It’s a condition that slowly robs its victims of their memories, their personalities, their very sense of daily life. It also takes a physical and emotional toll on the family members and friends of patients. There is no cure for it, and little can be done to halt its progress.
As more and more baby-boomers enter their golden years, the spectre of possibly developing Alzheimer’s disease may cast a cloud over the future, but is not a foregone conclusion. As Kiwanis Club of Dougherty County members heard recently, typical age-related changes do not necessarily mean a person has Alzheimer’s.
Dan Phillips, of the Southwest Georgia office of the national Alzheimer’s Association, pointed out for club members some differences between Alzheimer’s and typical age-related issues. For instance:
A person may experience an age-related vision change due to cataracts. However, there are certain vision problems that could be a sign of Alzheimer’s, including difficulty reading, judging distance, determining color or contrast, or perception problems (such as seeing someone else in the mirror).
Older people sometimes have trouble finding the right word. An Alzheimer’s patient, though, may have trouble following or joining a conversation; may stop in the middle of a conversation and have no idea how to continue; may repeat themselves; struggle with vocabulary; have problems finding the right word; or call things by the wrong name.
Phillips noted that typically older people may misplace things occasionally, like the TV remote. With Alzheimer’s, the patient will often put things in unusual places (like car keys in the refrigerator); lose things, be unable to retrace their steps to find things, or even accuse others of stealing items.
Older people sometimes feel weary of work, family, and social obligations. The Alzheimer’s sufferer may start to remove themselves from hobbies, social activities, work projects, or sports: have trouble keeping up with a favorite sports team or completing a favorite hobby activity; or avoid social situations because of the changes they have experienced.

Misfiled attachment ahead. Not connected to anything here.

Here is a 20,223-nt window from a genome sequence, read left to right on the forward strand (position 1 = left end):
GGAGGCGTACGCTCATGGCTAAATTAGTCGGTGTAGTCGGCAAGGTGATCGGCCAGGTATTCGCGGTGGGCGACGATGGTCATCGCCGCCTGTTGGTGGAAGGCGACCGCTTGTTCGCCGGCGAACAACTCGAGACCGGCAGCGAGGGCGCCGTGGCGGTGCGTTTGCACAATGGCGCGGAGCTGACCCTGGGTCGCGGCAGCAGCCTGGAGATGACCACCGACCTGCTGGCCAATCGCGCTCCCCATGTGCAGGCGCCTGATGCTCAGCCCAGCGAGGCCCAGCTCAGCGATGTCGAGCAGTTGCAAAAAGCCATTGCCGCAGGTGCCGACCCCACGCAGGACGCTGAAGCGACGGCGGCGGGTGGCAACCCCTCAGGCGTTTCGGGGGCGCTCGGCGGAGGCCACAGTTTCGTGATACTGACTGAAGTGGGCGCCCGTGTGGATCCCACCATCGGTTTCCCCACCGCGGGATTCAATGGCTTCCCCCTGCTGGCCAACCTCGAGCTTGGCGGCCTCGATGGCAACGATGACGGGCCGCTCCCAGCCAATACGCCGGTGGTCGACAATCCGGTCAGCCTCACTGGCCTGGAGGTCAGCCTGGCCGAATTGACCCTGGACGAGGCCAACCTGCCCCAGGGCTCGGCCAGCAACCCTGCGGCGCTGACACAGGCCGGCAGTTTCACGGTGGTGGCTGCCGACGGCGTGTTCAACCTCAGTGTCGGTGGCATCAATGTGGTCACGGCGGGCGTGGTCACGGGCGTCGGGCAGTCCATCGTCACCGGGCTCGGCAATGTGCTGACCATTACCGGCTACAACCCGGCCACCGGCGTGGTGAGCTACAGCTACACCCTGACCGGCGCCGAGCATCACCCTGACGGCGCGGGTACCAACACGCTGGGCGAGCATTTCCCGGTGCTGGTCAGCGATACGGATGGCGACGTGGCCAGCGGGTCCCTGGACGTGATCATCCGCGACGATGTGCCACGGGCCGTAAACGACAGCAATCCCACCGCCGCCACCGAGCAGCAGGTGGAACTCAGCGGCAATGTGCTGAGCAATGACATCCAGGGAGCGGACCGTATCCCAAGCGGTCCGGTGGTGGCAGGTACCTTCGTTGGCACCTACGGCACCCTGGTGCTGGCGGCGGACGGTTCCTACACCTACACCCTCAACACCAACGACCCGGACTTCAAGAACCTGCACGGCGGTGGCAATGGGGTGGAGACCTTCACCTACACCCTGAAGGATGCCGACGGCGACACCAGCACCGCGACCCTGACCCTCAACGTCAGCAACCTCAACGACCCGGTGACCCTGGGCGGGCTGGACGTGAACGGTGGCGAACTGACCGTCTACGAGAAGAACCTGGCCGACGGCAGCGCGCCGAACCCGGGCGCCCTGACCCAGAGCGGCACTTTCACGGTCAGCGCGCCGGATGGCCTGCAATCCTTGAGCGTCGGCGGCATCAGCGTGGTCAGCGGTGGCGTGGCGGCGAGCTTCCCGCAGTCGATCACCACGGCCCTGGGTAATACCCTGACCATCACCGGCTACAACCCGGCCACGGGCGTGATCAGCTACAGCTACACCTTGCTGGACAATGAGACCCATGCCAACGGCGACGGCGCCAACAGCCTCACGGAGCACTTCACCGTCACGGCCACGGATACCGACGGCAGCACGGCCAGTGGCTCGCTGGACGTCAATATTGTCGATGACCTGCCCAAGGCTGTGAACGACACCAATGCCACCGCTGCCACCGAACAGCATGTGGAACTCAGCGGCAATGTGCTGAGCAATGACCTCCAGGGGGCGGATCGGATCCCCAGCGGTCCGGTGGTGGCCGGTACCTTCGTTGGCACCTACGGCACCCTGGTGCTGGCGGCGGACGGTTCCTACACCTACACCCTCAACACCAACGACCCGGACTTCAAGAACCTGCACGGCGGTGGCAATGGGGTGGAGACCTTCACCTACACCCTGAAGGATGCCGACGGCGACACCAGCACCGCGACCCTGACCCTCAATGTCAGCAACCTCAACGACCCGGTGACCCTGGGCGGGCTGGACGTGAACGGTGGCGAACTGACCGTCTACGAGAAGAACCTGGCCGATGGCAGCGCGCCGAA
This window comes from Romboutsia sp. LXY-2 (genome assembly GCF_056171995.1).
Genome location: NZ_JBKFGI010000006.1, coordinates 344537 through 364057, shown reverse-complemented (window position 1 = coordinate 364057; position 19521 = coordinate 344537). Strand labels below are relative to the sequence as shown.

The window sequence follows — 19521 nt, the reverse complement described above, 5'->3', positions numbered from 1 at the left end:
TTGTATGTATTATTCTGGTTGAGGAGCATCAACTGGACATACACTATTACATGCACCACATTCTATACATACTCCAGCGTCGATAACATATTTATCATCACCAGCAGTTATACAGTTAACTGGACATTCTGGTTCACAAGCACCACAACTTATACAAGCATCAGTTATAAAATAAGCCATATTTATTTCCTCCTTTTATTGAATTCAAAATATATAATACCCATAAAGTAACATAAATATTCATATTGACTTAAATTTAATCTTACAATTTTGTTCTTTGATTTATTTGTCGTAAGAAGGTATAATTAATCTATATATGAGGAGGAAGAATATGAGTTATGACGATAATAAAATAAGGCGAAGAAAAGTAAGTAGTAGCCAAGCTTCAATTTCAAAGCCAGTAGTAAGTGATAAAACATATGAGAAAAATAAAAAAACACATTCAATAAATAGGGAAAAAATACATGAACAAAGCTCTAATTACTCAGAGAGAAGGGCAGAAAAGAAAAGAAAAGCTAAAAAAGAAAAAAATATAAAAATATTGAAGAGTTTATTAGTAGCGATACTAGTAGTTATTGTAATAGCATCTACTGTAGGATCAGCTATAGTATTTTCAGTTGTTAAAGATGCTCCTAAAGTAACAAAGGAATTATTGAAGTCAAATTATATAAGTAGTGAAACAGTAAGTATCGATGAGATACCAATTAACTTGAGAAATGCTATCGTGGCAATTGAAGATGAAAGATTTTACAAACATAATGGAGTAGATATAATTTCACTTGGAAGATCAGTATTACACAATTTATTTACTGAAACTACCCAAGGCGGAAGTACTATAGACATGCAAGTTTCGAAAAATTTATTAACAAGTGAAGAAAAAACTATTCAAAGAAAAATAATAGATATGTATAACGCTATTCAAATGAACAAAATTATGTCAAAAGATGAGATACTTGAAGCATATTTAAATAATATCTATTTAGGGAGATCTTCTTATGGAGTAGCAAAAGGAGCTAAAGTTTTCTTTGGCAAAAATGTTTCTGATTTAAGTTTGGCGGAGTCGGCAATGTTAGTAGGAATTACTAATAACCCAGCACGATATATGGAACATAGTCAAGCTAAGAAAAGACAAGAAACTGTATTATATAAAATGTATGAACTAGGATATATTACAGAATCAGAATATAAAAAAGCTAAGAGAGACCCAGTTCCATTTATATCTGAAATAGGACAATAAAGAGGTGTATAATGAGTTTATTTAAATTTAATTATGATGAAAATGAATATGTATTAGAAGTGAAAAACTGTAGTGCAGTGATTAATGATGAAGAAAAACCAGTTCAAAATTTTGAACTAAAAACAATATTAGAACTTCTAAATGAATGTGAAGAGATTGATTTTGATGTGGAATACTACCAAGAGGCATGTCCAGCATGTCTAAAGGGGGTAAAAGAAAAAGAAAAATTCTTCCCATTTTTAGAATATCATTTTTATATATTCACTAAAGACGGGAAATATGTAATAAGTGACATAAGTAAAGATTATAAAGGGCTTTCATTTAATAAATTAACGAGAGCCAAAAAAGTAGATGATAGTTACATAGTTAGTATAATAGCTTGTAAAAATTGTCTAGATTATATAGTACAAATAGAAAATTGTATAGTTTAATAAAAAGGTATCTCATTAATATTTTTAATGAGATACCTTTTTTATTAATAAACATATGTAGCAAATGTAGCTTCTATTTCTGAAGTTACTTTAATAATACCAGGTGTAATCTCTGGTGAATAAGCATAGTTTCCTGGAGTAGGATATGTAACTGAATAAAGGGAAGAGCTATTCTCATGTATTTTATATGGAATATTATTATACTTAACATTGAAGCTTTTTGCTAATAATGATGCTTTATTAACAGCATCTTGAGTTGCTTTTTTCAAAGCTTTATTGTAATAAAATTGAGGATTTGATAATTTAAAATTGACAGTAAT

Another not-unusual age related change is developing very specific ways of doing things and becoming irritable when a routine is disrupted. A person with Alzheimer’s could experience change in mood and personality and become confused, suspicious, depressed, fearful, or anxious.
A person experiencing age-related change may get confused about what day of the week it is but figure it out later. The Alzheimer’s patient can lose track of dates, seasons, and the passage of time; have trouble understanding something if it is not happening immediately; or forget where they are and/or how they got there.
An elderly person (or for that matter some younger adults) might occasionally need help with the settings on a microwave or using a VCR, a DVD player, or other electronics. With Alzheimer’s, a person may have trouble completing daily tasks, driving to a familiar location, managing a budget, or remembering the rules of a favorite game.
Sometimes older people forget names or appointments but remember them later. Common early symptoms of Alzheimer’s can include forgetting recently-learned information, forgetting important dates or events, and asking the same question over and over.
Anyone can make an occasional error when balancing a checkbook. A person with Alzheimer’s will often experience changes in their ability to follow a plan, work with numbers, follow a familiar recipe, or keep track of monthly bills.
Phillips emphasized that early detection of Alzheimer’s is important because mild cognitive impairment may be manageable and Alzheimer’s prevented in some persons. Help is available, he said, 24 hours a day, seven days a week for patients and caregivers by calling toll-free 1-800-272-3900, and more information can be found on-line at www.alz.org.
Phillips encouraged Kiwanians and other community members to participate in the 2011 Albany Walk to End Alzheimer’s, slated for Saturday, October 15. The three-mile walk will start at Riverfront Park downtown, with registration at 9 a.m. and the actual event at 10 a.m. For more information, call or e-mail the Southwest Georgia regional office of the Alzheimer’s Association, Georgia chapter, at 229.388.8219 or Dan.Phillips@alz.org.
A highlight of the Kiwanis meeting was the presentation of a check from the club to Phillips to benefit the Alzheimer’s Association in the amount of $500.